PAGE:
Stakeholders and roles

Minnesota’s Electronics Recycling Act is a “product stewardship” approach that requires manufacturers of certain consumer electronics (video display devices) to share financial responsibility for the collection and recycling of consumer electronics (covered electronic devices). Signed into law in May 2007, the act addresses only select household electronics; devices sold to schools, businesses, or other organizations are not affected.

The law formally identifies many stakeholders and details specific responsibilities and requirements for each, including registration and annual reporting on their activities. Other parties are affected by the law, including retailers, local government and consumers, but play a more limited role.

Manufacturers

A manufacturer makes video display devices for sale under its own brand, or has others make products under its brand.

Collectors

A collector is "a public or private entity that receives covered electronic devices from households and arranges for the delivery of the devices to a recycler."

Recyclers

Recyclers accept "covered electronic devices" from households or collectors of these devices in Minnesota. Recyclers dismantle the devices for further processing or process the devices into raw materials for use in new products.

Retailers

Retailers of video display devices can sell only registered brands to households; this includes online sales and catalog sales as well as physical retail outlets. The law does not apply to business or institutional sales. Retailers are required to provide recycling information to their customers.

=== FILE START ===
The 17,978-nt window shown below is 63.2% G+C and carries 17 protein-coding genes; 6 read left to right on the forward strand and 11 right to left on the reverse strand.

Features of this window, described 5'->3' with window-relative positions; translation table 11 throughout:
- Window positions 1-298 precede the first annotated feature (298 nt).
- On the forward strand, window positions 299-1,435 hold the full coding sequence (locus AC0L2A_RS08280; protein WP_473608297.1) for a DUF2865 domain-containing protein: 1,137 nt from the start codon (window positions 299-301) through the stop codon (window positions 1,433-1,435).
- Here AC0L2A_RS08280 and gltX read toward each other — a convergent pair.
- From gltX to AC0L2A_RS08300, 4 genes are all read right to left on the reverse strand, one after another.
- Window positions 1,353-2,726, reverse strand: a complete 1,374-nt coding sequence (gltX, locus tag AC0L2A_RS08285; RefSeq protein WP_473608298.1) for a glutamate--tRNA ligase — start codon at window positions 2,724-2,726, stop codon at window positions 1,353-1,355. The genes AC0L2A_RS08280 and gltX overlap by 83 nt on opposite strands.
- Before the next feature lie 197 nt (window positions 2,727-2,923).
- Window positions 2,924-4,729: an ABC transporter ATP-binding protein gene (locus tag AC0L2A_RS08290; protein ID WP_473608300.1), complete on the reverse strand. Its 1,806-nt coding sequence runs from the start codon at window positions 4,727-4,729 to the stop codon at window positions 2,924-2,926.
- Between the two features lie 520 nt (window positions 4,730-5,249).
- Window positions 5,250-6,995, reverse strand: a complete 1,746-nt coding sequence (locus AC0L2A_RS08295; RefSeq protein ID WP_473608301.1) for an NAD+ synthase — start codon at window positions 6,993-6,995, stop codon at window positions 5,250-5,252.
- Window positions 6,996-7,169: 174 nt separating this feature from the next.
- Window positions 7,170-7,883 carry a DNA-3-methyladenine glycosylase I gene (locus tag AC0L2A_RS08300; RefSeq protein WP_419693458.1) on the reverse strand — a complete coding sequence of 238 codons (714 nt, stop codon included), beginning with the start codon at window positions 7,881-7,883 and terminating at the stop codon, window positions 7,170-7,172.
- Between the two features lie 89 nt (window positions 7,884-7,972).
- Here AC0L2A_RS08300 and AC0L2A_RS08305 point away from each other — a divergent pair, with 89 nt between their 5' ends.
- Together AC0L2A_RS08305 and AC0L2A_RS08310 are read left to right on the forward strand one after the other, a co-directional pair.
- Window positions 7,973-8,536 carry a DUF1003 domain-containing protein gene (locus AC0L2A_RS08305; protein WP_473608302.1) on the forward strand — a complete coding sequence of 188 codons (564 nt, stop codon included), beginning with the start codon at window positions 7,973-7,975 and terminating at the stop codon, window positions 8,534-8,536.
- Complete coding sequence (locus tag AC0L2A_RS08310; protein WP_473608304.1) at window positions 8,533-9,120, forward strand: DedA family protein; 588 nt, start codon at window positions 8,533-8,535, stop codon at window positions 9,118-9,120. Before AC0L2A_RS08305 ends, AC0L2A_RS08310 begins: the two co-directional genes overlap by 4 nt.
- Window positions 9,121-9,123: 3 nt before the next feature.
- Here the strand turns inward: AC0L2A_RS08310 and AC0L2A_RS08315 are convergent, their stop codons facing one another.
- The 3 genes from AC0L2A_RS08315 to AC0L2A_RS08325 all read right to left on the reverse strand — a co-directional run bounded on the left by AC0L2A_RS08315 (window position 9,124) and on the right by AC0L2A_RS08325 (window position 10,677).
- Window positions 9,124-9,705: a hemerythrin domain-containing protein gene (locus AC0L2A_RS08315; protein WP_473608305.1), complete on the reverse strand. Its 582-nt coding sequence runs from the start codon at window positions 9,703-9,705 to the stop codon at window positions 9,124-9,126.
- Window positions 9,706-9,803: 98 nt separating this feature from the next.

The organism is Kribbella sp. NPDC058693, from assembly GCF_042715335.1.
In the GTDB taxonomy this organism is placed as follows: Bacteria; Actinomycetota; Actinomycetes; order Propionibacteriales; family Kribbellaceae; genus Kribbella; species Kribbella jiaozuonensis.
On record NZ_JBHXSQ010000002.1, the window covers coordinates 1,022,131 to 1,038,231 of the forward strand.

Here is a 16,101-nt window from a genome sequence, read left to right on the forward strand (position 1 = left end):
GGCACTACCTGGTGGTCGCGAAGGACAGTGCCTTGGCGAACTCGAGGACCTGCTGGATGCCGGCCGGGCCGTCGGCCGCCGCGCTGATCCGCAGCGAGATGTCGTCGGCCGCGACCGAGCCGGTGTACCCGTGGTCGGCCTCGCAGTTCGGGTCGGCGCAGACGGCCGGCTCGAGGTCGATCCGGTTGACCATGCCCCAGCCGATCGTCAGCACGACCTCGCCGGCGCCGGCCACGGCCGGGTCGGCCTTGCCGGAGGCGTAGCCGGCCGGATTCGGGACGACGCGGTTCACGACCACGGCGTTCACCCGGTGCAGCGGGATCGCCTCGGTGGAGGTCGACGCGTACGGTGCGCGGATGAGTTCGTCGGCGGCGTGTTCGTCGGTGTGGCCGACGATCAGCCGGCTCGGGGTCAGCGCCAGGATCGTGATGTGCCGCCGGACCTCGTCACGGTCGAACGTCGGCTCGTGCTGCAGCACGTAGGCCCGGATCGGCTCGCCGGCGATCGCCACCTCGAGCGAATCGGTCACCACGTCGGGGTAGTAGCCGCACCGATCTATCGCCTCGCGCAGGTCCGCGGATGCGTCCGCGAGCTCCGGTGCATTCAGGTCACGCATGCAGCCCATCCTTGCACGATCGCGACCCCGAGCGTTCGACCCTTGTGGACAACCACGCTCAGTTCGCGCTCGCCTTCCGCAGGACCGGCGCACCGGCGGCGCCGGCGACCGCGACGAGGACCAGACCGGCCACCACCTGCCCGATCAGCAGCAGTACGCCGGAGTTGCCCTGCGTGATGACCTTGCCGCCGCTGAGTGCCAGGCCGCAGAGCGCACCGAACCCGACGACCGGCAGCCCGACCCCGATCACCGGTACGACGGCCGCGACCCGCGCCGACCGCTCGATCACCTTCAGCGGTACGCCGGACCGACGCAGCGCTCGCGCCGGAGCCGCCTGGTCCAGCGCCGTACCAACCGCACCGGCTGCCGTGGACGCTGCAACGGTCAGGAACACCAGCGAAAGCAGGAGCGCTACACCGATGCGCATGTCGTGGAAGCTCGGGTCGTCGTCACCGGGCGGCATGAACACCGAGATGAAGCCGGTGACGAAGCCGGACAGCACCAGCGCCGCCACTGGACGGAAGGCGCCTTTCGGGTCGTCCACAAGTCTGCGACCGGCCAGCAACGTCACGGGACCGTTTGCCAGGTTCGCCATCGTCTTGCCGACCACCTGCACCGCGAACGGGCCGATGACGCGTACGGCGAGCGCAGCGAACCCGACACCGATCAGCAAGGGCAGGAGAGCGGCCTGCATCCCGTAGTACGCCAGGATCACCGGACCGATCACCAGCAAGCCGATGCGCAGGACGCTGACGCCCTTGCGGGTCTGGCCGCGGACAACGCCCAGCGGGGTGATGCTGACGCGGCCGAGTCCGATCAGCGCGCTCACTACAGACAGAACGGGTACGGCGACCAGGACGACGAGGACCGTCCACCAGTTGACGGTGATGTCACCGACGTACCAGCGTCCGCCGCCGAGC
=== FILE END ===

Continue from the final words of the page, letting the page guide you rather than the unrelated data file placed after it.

State government

The Minnesota Pollution Control Agency (MPCA) is the lead agency for implementing the law in Minnesota, working with stakeholders and providing information and education. As directed by the Legislature, the MPCA provides analysis of the law and resulting program to ensure that it meets needs and expectations.

The Minnesota Department of Revenue collects fees from registered manufacturers. They administer manufacturers’ reporting of recycling efforts and sales, as well as collect any fees if recycling obligations are not met. The Department of Revenue is able to keep sales data confidential.

Local government

Although there is no requirement for county or city governments to provide collection services for waste electronics, many offer service to residents. In some areas around the state, local government may be the sole provider of such services. One of the goals of the Minnesota law is shifting the responsibility of paying for collection services away from local governments while increasing opportunities for consumers to recycle their unwanted electronics.

Consumers

Minnesota's law does not require free recycling for consumer electronics, but there has been an increase in the number of collection opportunities, including many charging no fees for disposal.